This is a gross oversimplification and there are many more hold types but the biggest split i’ve come across is between those who want an open hand and those who want to close the fingers around their target hold. Chances are we all favour one slightly more than the other and that’s fine, as long as you know which one! And if you’re reading this, or have a client that says, “i prefer jugs” yes, we all do, obviously, they’re much easier to hold but if your jug isn’t quite ideal, would you prefer it to be big and rounded or more of a finger jug? Because there’s your style preference.

Compression vs. Gravity

This one is more subtle (and very relevant for me, as i don’t mind with the other catergories): do you prefer holds that pull together towards each other or holds that pull straight down opposing gravity? They use different muscle groups and some people will be conditioned better for one more than the other.

Complex vs. Simple

There are various ways to make climbing movement more complex (this will be covered in an upcoming article) so when the climbing gets harder, do you prefer it to be more involved and technical or for the holds to simply get harder to hold? For example, do you want there to be more twisting and step throughs or the same moves as the climb you just cruised with smaller handholds?

Combining Grade and Style

In theory you could create a matrix for your three grades – flash grade, session grade and project grade – for each combination of styles. Don’t. No one should have enough time to go through and calculate that and if you’re even close, you’ve got better things to do instead.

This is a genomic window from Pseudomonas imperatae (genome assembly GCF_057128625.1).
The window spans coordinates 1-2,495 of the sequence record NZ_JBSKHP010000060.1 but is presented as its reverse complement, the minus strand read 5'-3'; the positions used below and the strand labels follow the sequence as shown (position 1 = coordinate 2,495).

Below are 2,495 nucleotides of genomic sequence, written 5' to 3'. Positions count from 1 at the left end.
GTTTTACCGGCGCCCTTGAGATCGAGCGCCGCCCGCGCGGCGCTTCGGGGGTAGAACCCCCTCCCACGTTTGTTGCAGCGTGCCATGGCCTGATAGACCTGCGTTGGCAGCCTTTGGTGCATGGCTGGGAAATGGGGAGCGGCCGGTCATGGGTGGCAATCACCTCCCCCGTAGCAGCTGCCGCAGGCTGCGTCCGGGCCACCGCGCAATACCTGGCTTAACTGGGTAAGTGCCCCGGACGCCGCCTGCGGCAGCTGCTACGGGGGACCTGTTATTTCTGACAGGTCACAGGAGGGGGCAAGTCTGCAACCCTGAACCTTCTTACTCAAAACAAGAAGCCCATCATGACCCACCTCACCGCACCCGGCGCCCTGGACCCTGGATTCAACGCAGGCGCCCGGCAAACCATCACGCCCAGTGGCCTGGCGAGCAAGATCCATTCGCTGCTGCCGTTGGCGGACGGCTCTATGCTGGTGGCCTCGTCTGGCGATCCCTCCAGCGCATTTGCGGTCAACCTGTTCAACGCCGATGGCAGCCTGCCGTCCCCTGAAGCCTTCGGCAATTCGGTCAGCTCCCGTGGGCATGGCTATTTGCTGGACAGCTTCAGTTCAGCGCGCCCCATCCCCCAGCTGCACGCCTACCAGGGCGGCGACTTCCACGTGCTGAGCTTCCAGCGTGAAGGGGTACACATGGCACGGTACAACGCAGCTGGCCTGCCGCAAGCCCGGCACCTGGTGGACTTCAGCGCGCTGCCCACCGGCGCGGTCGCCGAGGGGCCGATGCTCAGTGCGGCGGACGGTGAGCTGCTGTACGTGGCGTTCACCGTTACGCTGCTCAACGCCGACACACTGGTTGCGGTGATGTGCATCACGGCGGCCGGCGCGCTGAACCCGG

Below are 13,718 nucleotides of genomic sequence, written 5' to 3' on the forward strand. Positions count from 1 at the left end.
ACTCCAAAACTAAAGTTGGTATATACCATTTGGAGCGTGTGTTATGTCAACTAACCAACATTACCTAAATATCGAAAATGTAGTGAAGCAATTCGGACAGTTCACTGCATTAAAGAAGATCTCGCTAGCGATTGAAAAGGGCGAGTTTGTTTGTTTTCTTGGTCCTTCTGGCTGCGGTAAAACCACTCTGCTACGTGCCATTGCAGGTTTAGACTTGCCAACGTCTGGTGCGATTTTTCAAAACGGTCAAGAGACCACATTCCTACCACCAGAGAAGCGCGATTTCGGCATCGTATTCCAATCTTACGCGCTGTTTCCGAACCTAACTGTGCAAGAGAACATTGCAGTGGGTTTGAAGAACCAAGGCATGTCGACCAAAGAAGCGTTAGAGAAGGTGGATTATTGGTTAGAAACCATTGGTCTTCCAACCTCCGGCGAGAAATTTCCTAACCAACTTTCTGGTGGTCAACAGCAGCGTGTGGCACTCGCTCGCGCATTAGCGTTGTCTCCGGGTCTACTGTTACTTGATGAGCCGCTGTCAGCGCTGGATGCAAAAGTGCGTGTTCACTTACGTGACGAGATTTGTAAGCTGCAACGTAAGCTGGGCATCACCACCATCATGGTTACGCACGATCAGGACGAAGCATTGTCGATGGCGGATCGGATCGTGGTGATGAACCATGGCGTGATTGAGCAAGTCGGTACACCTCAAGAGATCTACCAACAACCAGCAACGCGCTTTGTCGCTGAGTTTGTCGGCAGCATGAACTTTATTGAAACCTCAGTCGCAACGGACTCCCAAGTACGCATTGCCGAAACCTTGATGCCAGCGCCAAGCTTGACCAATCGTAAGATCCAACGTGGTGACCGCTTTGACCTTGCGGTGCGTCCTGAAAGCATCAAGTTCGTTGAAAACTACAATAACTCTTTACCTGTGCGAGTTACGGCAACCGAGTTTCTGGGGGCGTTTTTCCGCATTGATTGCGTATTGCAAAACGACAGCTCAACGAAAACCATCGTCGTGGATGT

Where it becomes useful is on each individual climb. For climbs that match your preffered styles, your grade can be slightly higher. For ones that don’t, drop it a grade.

The old adage says train your weaknesses and this is absolutely correct, ignoring them leaves you vulnerable to those styles and more importantly, vulnerable to injury. For the sake of practising things you’re not great at, it’s not worth ignoring and getting hurt.

This is where the grade does what it is meant to do. Pitching the style of climbing you’re doing at the right level is critical both for success and to stave off damaging yourself.

If you want to be climbing at your top grade, you’ll need to be playing to your strengths instead. My Goal: 8a project was very carefully chosen to match my ideal style, so that i could climb at the very hardest grade possible for me.

Ignoring the Grade

While grades do give that indication of your chance of success, especially when combined with the style of climbing, sometimes it is better to largely ignore the grade entirely and give it a try and this is where i often find grades can be more of a hindrance than a help. Once you’ve had chance to play with working out your ideal style, you’ll probably realise there can be a massive discrepancy between climbs that suit you and climbs that don’t. So if you come across a climb that is ideal for you, what’s to say that the fact it’s grade is outside of your perceived abilities means you can’t try it? Or more to the point, that you might actually succeed?

Quite often grades can put people off and in this respect, the latest trend of grading in bands in climbing walls can be quite helpful. After all, you don’t know whether this route is in your limit, at your limit or above your limit if your limit sits in that bracket. The downside of course is this is less transferable to elsewhere but at least it’s got you trying things without focusing on the number!

Sometimes it can work the other way and if you think the grade is within your capabilities and you’re struggling, it can spur you to work a bit harder. I’ve been duper into thinking a V4 was a V2 once by a friend, fought my way up the thing thanks to a little bit of arrogance and got to the top, only to find out afterwards that i’d actually pushed myself quite hard. Risky strategy from my friend but in this instance, it worked.